Human rights groups have accused the army of using excessive force, and both the U.N. secretary-general and the European Union’s foreign policy chief have urged an investigation.
In an interview, Defense Minister Avigdor Lieberman said Israel would not cooperate with a U.N. inquiry if there were one.
“From the standpoint of the Israeli soldiers, they did what had to be done,” Lieberman told Israeli Army Radio. “I think that all of our troops deserve a commendation, and there won’t be any inquiry.”
Friday’s mass marches were largely led by Gaza’s ruling Hamas group and touted as the launch of a six-week-long protest campaign against a stifling decade-old blockade of the territory. Israel and Egypt have maintained the blockade since Hamas, an Islamic militant group sworn to Israel’s destruction, seized control of Gaza in 2007.
In Friday’s confrontations, large crowds gathered near the fence, with smaller groups of protesters rushing forward, throwing stones and burning tires.
Israeli troops responded with live fire and rubber-coated steel pellets, while drones dropped tear gas from above. Soldiers with rifles were perched on high earthen embankments overlooking the scene.
Protests have continued since Friday but at a far smaller scale. On Sunday, one person was seriously wounded by gunfire, Palestinian medical officials said.
The military has said it responded only to violent attacks aimed at troops and the border fence. But video from the scene showed at least a handful of incidents in which people appear to have been shot either far from the border or while they were not actively rioting.
The Israeli military accused Hamas of releasing videos that were either incomplete, edited or “completely fabricated.” It said troops had followed strict rules of engagement, and that protesters were putting themselves in “harm’s way” by operating in a dangerous area.
In the interview, Lieberman said those who protested peacefully were not harmed, saying claims that peaceful protesters were harmed were “lies and inventions.”
“Whoever didn’t get close to the fence was not shot,” he said.
Tamar Zandberg, leader of the dovish opposition party Meretz, posted a video over the weekend calling for an independent inquiry into Friday’s violence.
“I’m worried about the fate of all of us, and the fate of the residents of the Gaza periphery communities, who could be sitting in bomb shelters today, tomorrow or next week,” she told Army Radio, “so I’m calling to stop this now.”
Zandberg came under heavy criticism for her comments. “As if this were a case of innocent civilians who had been shot while doing their holiday shopping, rather than people who had been pushed to the border by Hamas in order to be killed in service to the Palestinian narrative,” wrote defense analyst Alon Ben-David.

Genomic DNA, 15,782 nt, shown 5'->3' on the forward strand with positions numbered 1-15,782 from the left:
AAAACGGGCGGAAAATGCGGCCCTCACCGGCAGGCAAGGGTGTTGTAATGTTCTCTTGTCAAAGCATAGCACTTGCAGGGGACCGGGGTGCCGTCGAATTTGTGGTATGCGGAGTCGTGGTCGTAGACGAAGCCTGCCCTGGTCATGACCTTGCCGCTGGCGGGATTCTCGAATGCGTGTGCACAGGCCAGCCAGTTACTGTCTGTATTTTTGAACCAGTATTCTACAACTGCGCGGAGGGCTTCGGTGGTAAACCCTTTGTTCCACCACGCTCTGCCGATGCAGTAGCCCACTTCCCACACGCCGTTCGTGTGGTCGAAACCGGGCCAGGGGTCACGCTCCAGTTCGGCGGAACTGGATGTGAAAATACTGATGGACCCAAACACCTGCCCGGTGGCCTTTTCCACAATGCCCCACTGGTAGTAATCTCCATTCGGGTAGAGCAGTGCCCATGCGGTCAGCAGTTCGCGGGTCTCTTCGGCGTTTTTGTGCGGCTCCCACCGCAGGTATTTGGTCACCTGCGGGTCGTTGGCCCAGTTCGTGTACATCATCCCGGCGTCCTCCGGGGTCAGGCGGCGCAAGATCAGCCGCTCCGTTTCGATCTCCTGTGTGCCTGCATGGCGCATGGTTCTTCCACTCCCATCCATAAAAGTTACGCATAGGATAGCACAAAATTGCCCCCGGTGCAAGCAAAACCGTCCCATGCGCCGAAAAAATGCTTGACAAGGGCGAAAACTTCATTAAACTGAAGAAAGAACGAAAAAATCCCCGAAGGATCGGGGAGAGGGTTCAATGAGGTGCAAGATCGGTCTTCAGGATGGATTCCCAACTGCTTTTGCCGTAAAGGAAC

The Israeli military has said those killed by troops were men who were involved in violence and who belonged to Hamas and other militant factions. The army later released the names and ages of 10 of the dead, including what it said were eight members of Hamas and two from other militant groups.
Israel has also accused Gaza health officials of exaggerating the number of wounded.
Four of the 15 dead were members of the Hamas military wing, Hamas said Saturday. The group said a fifth member who was not on the Health Ministry list was killed near the border, and that Israel has the body. It said another man is also missing in the border area.
The protests are to culminate in a large border march on May 15, the 70th anniversary of Israel’s founding. The date is mourned by Palestinians as their “nakba,” or catastrophe, when hundreds of thousands were uprooted in the 1948 Mideast war over Israel’s creation.
Israel has warned that it will not allow the border to be breached. It also accuses Hamas of trying to use protests as a cover for planting explosives and staging attacks. On Saturday, Israel’s military said it will target militant groups inside Gaza if the border violence drags on.
It appears unlikely that large-scale protests will continue daily, with larger turnouts only expected after Friday noon prayers, the highlight of the Muslim religious week.
Inside Israel, most of the country has lined up solidly behind the army. Still, on Sunday, dozens of Israelis demonstrated in Tel Aviv against the violence, criticizing Israel for its response.
Hamas has killed hundreds of Israelis in suicide bombings and other attacks, and it has battled Israel in three wars since taking control of Gaza.
The group has been badly weakened by the blockade, international isolation and the rival Palestinian Authority in the West Bank. It appears to be taking a gamble by using the protests to attract attention to Gaza without sparking another painful war.